The RSPB Investigations team assists the statutory agencies to investigate crimes against wild birds in the UK.
Staff are based at the UK headquarters, Scottish headquarters and the Northern England Regional Office.
This blog will be used to keep you informed on key issues and court case results on a regular basis, but for legal reasons, we may only be able to report on certain aspects of our work.
If you witness a crime against a wild bird and wish to report this to the RSPB, please e-mail: firstname.lastname@example.org or use the online form at: http://www.rspb.org.uk/reportacrime
For over 20 years I’ve dealt with the dirty world of bird of prey persecution offences. In addition to dealing with a depressing catalogue of magnificent birds which have been shot, trapped and poisoned it has also provided an insight into why this problem won’t go away.
In the last couple of decades there has been much to celebrate with increases in buzzards and marsh harriers and successful re-introductions of red kites and white-tailed eagles. However, in the uplands of northern England and Scotland, where land is managed for red grouse shooting, the situation remains depressingly bleak. Species like golden eagles and hen harriers continue to be badly affected by illegal persecution. Last year a perilous four pairs of hen harriers bred in England, despite habitat for over 300.
My job is to try to get those persecuting raptors into court. Whilst very difficult crimes to investigate, the RSPB have been instrumental in many convictions. This has understandably made us rather unpopular with the criminal element within the shooting industry.
Just this month gamekeeper Glenn Brown from the High Peak Estate in Derbyshire lost his appeal at Derby Crown Court. This followed a conviction for the illegal use of a cage trap baited with a live pigeon (a ‘hawk trap’) after he was covertly filmed - see recent blog posts on the court case and appeal for all the details. His failed appeal brought his costs to an eye watering £17,000, though the defence bill for employing a QC would no doubt have already dwarfed that figure. It seems somewhat unlikely that Mr Brown will be covering these bills and is a sign of the resources available to fight these cases.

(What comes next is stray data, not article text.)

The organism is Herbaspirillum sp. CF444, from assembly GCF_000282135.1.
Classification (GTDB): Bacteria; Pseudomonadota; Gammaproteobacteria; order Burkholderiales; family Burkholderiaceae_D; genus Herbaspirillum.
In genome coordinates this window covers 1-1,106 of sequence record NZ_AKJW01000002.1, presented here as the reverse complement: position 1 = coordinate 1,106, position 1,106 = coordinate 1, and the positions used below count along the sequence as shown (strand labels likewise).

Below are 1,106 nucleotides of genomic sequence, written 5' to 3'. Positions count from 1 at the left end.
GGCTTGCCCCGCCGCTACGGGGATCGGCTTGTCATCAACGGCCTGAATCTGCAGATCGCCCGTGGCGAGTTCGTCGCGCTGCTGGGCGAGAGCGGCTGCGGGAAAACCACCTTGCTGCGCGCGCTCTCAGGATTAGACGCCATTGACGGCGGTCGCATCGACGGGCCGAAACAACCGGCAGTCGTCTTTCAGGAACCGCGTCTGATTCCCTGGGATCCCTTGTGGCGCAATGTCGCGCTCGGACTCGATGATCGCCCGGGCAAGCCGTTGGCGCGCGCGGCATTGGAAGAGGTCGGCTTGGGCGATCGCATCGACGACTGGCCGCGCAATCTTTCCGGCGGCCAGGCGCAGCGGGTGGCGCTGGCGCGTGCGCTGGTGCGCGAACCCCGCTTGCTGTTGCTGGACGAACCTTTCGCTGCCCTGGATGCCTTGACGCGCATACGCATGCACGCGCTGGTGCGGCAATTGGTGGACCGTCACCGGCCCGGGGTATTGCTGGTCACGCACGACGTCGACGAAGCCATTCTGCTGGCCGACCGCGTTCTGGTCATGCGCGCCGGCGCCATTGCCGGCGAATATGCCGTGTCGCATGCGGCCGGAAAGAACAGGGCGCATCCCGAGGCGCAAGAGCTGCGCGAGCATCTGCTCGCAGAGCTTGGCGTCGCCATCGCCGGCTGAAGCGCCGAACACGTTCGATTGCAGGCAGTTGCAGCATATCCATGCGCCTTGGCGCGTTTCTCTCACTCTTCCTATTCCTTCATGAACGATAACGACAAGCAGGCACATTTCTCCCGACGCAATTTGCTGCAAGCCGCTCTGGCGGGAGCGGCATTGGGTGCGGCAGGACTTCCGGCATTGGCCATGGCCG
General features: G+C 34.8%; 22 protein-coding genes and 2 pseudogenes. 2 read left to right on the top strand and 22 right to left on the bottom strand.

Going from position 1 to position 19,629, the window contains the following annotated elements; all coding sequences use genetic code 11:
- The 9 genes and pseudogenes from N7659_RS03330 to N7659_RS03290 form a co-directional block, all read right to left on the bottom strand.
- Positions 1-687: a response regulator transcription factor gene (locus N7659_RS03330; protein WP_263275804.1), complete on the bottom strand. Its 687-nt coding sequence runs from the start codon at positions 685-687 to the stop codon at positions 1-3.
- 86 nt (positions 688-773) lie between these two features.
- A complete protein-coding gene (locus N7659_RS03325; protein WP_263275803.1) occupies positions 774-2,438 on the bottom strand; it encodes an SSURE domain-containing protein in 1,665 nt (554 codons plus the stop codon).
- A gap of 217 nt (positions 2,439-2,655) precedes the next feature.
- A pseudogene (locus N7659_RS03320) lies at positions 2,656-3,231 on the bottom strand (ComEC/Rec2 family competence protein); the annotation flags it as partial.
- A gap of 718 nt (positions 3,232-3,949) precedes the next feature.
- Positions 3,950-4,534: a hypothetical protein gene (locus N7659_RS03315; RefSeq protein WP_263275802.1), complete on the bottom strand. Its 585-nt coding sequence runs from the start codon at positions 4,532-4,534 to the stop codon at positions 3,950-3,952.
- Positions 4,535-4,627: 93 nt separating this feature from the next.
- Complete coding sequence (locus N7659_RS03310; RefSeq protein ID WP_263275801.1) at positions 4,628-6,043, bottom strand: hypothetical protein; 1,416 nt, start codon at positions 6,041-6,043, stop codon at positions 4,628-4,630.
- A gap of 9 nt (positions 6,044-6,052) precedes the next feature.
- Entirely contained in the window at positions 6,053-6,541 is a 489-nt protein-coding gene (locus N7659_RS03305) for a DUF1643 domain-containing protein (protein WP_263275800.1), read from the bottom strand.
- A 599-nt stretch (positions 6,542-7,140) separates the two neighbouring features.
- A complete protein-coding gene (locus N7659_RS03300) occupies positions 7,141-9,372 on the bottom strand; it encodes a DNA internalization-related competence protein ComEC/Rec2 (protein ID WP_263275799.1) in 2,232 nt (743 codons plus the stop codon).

Held to account
So another gamekeeper in the dock, now over one hundred since 1990 for raptor persecution related crimes. Of those how many of their employers or managers have been held to account? – well none that I’m aware of. In many ways the gamekeeper is something of a fall guy. The gamekeeper is man who does the dirty work whilst those in charge keep their heads well and truly down. If caught, he will get a good defence, keep his job and probably have his fine paid. In return, he keeps those in charge out of the frame.
Gamekeepers themselves have told me that raptor persecution on upland grouse estates is routine and that it is something they are expected to do if they want to keep their jobs. I have no doubt it is the shooting industry itself, the managers and employers who run these wealthy shooting estates, who are at the root of this pernicious problem.
Much of the shooting world remains in denial about the extent of raptor persecution. It is this lack of accountability for those running the show which means catching a few gamekeepers every year has limited deterrent effect. Encouragingly, Scotland has taken a step forward and introduced new legislation and an offence of vicarious liability. This seeks to make managers and employers more accountable for the criminal actions of their staff – this has to be a step in the right direction.
What can you do to help?
An e-petition is currently running to try to persuade the government to adopt similar legislation in England. Please step up for nature and take just a moment and to sign the vicarious liability e-petition to add your support.
Despite over 50 years of legal protection there seem to be little sign of the shooting industry getting its house in order. It is about time those crouched behind the parapet are finally made to stand up and be held to account for the damage being inflicted on our countryside.